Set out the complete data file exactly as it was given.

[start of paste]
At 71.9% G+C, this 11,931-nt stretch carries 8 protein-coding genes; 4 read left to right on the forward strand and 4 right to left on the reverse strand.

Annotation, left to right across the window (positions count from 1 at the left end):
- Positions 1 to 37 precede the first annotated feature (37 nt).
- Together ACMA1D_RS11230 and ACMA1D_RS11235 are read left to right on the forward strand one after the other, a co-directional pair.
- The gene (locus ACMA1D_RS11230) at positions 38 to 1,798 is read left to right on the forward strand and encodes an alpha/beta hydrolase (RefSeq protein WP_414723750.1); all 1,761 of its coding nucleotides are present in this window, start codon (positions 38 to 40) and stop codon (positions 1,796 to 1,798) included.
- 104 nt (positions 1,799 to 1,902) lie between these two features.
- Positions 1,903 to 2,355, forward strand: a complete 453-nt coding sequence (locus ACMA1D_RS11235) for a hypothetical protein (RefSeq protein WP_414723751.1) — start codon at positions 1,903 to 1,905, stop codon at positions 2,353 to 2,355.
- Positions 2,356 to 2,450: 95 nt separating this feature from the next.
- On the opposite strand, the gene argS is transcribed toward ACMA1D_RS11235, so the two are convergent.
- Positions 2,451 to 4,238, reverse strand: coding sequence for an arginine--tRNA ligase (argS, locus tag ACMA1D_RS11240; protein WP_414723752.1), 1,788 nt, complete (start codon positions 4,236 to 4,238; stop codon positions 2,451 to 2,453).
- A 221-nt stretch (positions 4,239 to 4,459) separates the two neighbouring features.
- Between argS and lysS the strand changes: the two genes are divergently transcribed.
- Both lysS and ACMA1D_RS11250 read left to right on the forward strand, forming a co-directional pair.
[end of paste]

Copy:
At 71.9% G+C, this 11,931-nt stretch carries 8 protein-coding genes; 4 read left to right on the forward strand and 4 right to left on the reverse strand.

Annotation, left to right across the window (positions count from 1 at the left end):
- Positions 1 to 37 precede the first annotated feature (37 nt).
- Together ACMA1D_RS11230 and ACMA1D_RS11235 are read left to right on the forward strand one after the other, a co-directional pair.
- The gene (locus ACMA1D_RS11230) at positions 38 to 1,798 is read left to right on the forward strand and encodes an alpha/beta hydrolase (RefSeq protein WP_414723750.1); all 1,761 of its coding nucleotides are present in this window, start codon (positions 38 to 40) and stop codon (positions 1,796 to 1,798) included.
- 104 nt (positions 1,799 to 1,902) lie between these two features.
- Positions 1,903 to 2,355, forward strand: a complete 453-nt coding sequence (locus ACMA1D_RS11235) for a hypothetical protein (RefSeq protein WP_414723751.1) — start codon at positions 1,903 to 1,905, stop codon at positions 2,353 to 2,355.
- Positions 2,356 to 2,450: 95 nt separating this feature from the next.
- On the opposite strand, the gene argS is transcribed toward ACMA1D_RS11235, so the two are convergent.
- Positions 2,451 to 4,238, reverse strand: coding sequence for an arginine--tRNA ligase (argS, locus tag ACMA1D_RS11240; protein WP_414723752.1), 1,788 nt, complete (start codon positions 4,236 to 4,238; stop codon positions 2,451 to 2,453).
- A 221-nt stretch (positions 4,239 to 4,459) separates the two neighbouring features.
- Between argS and lysS the strand changes: the two genes are divergently transcribed.
- Both lysS and ACMA1D_RS11250 read left to right on the forward strand, forming a co-directional pair.